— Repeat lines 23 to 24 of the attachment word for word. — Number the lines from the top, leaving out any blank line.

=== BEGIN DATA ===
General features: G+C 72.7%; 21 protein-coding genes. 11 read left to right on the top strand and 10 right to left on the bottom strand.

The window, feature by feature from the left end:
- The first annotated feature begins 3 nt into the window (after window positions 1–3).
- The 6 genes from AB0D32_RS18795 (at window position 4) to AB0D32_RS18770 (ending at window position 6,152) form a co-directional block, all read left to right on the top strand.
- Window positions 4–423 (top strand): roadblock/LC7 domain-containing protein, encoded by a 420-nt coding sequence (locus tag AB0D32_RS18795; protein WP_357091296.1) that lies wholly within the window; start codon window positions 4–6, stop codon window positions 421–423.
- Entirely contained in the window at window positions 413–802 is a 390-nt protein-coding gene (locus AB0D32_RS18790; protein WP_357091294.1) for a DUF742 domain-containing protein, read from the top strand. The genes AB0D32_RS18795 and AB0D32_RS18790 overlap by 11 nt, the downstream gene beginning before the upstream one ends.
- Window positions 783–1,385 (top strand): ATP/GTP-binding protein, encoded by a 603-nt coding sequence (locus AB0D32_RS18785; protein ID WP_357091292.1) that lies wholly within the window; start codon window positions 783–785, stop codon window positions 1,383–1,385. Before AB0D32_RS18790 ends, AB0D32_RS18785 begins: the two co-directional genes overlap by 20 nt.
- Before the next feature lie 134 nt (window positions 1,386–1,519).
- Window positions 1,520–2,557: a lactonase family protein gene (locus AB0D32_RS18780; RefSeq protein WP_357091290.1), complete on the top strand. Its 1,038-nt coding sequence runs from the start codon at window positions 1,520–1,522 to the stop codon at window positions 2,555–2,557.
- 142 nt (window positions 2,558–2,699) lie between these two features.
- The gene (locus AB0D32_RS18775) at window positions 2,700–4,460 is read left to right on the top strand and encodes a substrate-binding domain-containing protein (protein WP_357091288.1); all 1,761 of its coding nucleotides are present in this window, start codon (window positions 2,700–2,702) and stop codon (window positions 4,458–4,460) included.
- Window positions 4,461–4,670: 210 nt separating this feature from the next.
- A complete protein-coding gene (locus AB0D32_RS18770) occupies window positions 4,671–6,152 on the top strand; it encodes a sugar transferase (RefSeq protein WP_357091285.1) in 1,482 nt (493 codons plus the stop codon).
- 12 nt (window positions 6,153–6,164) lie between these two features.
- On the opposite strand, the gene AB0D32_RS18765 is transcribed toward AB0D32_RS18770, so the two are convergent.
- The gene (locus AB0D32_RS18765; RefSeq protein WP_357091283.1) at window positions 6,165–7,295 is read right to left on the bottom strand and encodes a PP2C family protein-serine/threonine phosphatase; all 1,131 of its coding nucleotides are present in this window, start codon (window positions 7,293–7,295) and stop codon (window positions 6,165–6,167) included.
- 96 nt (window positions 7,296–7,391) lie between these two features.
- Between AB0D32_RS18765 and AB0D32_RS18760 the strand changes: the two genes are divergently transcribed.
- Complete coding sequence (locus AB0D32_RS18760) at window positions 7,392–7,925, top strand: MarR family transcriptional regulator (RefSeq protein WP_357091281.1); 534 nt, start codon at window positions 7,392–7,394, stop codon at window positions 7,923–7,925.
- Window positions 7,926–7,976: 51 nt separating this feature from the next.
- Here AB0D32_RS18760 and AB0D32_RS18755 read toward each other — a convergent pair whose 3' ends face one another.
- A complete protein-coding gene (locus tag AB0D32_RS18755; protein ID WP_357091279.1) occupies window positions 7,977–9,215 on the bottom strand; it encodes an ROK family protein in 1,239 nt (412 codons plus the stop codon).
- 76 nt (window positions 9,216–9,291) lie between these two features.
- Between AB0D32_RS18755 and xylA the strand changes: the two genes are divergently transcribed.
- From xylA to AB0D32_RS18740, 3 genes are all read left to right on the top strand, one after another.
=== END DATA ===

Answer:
- 76 nt (window positions 9,216–9,291) lie between these two features.
- Between AB0D32_RS18755 and xylA the strand changes: the two genes are divergently transcribed.